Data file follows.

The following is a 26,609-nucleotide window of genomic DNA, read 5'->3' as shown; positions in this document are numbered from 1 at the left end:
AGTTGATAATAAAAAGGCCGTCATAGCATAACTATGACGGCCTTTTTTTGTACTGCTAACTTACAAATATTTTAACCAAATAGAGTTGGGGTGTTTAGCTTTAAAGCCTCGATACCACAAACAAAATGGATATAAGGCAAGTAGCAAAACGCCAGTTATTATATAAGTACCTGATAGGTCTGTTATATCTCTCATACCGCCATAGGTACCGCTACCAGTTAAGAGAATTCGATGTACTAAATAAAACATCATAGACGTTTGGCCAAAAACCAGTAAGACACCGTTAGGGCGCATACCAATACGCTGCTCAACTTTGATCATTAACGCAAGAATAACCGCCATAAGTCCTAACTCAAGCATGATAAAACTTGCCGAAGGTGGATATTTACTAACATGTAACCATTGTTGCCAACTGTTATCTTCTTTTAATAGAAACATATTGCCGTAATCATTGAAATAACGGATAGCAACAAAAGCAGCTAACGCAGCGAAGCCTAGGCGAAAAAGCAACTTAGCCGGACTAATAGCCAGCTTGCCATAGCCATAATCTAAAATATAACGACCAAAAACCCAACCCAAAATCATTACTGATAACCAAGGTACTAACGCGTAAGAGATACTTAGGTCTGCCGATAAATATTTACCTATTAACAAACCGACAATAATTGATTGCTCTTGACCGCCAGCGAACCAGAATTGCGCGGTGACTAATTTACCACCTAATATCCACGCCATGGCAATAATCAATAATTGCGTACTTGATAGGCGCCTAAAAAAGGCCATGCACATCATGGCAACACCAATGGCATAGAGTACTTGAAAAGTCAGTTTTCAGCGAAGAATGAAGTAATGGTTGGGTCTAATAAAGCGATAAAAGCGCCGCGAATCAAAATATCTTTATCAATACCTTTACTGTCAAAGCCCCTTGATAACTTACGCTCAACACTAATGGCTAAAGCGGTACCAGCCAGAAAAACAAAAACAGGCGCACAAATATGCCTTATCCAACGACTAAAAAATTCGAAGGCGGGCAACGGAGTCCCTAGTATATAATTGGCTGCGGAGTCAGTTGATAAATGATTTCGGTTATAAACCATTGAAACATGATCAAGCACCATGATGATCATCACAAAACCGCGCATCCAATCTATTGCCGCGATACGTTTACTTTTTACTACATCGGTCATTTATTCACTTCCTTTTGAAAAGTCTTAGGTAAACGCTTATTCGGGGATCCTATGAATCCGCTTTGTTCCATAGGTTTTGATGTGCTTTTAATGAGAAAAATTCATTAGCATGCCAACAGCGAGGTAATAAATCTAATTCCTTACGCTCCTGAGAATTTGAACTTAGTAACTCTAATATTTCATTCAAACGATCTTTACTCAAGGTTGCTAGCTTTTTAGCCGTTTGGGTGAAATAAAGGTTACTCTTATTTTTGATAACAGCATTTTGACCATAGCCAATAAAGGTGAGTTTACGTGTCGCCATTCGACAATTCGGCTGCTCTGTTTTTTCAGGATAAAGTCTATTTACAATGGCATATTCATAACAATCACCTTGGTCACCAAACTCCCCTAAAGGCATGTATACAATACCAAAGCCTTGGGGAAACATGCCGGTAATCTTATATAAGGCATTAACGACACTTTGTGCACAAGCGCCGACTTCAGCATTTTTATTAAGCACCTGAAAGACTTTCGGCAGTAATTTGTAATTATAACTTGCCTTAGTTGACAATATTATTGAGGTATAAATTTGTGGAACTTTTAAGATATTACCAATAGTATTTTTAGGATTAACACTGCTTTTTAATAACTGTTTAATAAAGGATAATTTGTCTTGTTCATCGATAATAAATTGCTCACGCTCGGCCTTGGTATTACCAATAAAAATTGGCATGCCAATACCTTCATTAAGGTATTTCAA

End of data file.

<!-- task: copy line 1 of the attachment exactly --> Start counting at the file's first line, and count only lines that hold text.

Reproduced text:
The following is a 26,609-nucleotide window of genomic DNA, read 5'->3' as shown; positions in this document are numbered from 1 at the left end: